• Help to build the pool of impact investment capital by providing guidance on fiduciary duty for institutional investors, and incentivizing foundations to increase their use of program-related investments
  • Create a federal insurance fund to backstop state governments in the event of a failure to appropriate
  • Enact “full faith and credit” legislation at the state level to address appropriations risk
  • Create a legal working group, at the level of the American Bar Association, to develop a legal and legislative framework and standard contracts for SIB transactions

Build the Blended-Value Investor Pool

  • Engage leading financial institutions in the design and distribution of SIBs to mainstream impact investors
  • Reduce transaction costs, through scaling up and standardization, to provide higher returns for investors and government
  • Explore risk-sharing models to distribute risks among stakeholders, align incentives, and enhance efficiency

Action points

  • Research and develop models for management and pricing of SIB risks associated with performance, data, sovereign immunity, financial markets, demographic shifts, reputation, force majeure, and legal contracts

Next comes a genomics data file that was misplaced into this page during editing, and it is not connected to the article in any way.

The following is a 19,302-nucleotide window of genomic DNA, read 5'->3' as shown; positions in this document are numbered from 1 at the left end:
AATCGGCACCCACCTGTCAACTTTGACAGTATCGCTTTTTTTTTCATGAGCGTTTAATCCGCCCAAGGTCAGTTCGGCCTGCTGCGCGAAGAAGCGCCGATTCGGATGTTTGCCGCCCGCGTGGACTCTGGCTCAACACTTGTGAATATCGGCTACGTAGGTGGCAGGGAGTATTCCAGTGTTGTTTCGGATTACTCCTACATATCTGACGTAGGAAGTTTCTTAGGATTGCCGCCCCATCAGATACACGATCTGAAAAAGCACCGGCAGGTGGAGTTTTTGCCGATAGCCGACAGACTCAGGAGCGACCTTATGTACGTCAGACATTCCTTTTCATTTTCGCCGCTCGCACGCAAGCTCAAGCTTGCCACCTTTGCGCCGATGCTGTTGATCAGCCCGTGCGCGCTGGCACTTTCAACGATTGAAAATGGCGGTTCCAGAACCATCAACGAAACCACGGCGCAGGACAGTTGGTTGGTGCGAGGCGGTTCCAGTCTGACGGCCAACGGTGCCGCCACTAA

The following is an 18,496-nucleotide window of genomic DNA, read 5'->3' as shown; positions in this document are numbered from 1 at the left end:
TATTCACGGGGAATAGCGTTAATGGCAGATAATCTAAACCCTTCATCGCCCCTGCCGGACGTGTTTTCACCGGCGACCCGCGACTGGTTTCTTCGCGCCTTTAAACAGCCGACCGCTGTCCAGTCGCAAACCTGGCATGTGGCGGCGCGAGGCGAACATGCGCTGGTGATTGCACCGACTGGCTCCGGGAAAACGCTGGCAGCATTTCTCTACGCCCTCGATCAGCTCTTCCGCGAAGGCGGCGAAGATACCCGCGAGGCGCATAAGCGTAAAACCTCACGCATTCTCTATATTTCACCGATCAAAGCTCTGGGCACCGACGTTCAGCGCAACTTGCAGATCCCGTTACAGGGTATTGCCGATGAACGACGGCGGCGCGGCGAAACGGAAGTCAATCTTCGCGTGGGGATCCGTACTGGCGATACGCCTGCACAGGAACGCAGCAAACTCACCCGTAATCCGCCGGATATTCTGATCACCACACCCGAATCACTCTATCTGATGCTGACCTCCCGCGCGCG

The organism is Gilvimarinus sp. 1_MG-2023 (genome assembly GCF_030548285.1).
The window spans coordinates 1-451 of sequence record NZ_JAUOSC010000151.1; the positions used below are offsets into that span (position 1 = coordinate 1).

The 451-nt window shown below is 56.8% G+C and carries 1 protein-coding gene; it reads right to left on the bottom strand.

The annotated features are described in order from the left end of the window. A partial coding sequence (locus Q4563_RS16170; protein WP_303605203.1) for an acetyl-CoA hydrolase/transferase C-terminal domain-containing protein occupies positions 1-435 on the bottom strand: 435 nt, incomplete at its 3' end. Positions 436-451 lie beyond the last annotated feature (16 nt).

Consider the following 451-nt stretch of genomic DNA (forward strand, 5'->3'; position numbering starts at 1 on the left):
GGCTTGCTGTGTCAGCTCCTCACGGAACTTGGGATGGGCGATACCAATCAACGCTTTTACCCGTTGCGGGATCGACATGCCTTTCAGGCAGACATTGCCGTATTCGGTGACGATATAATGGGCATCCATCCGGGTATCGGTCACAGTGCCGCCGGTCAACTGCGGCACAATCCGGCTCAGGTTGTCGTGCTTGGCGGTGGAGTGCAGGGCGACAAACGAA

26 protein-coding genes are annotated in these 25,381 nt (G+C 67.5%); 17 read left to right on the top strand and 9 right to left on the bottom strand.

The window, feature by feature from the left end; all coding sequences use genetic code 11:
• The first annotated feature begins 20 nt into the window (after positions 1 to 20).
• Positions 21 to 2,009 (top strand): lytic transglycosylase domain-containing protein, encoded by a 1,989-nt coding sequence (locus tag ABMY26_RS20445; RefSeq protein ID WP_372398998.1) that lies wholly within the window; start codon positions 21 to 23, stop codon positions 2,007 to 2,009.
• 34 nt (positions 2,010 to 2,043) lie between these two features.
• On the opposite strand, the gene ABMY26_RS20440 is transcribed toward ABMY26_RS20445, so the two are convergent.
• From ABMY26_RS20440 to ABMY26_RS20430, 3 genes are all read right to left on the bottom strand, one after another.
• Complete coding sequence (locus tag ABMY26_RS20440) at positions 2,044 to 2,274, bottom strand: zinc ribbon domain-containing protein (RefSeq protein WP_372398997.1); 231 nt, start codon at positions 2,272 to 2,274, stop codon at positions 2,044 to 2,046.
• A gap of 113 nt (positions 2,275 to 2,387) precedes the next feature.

• Create templates for contracts, private-placement memoranda and other legal documents to reduce transactions costs and perceived risk for SIB investors

SIBs: A Work in Progress

The field of impact investing is far more established than the narrower subset of SIBs; microfinance and community investing, for example, are decades-old. The development of a mature, well-organized SIB market based on a solid infrastructure is still very much a work in progress. We have learned valuable lessons from impact investing pioneers, and continue to learn and evolve with every demonstration project and every deal. These lessons, properly applied, should guide us on the path to scenario number three—a successful financial market for social outcomes.

1 See:

2 See:

3 For more information about SIBs and how they work, see the Social Finance US website at The Nonprofit Finance Fund and Center for American Progress also have excellent online resources for those who wish to learn more about SIBs, at and, respectively.

4 “Foundations for SIBs: How and Why Philanthropy Is Catalyzing the Development of a New Market”. Social Finance US, to be published in January 2014.

5 From the Margins to the Mainstream: Assessment of the Impact Investment Sector and Opportunities to Engage Mainstream Investors, September 2013. p. 6. Geneva, Switzerland: World Economic Forum.

6 U.S. Trust 2013 Insights on Wealth and Worth, available at

7 Programme-related investments are loans and equity investments that foundations provide at favourable rates to support activities having a direct charitable purpose.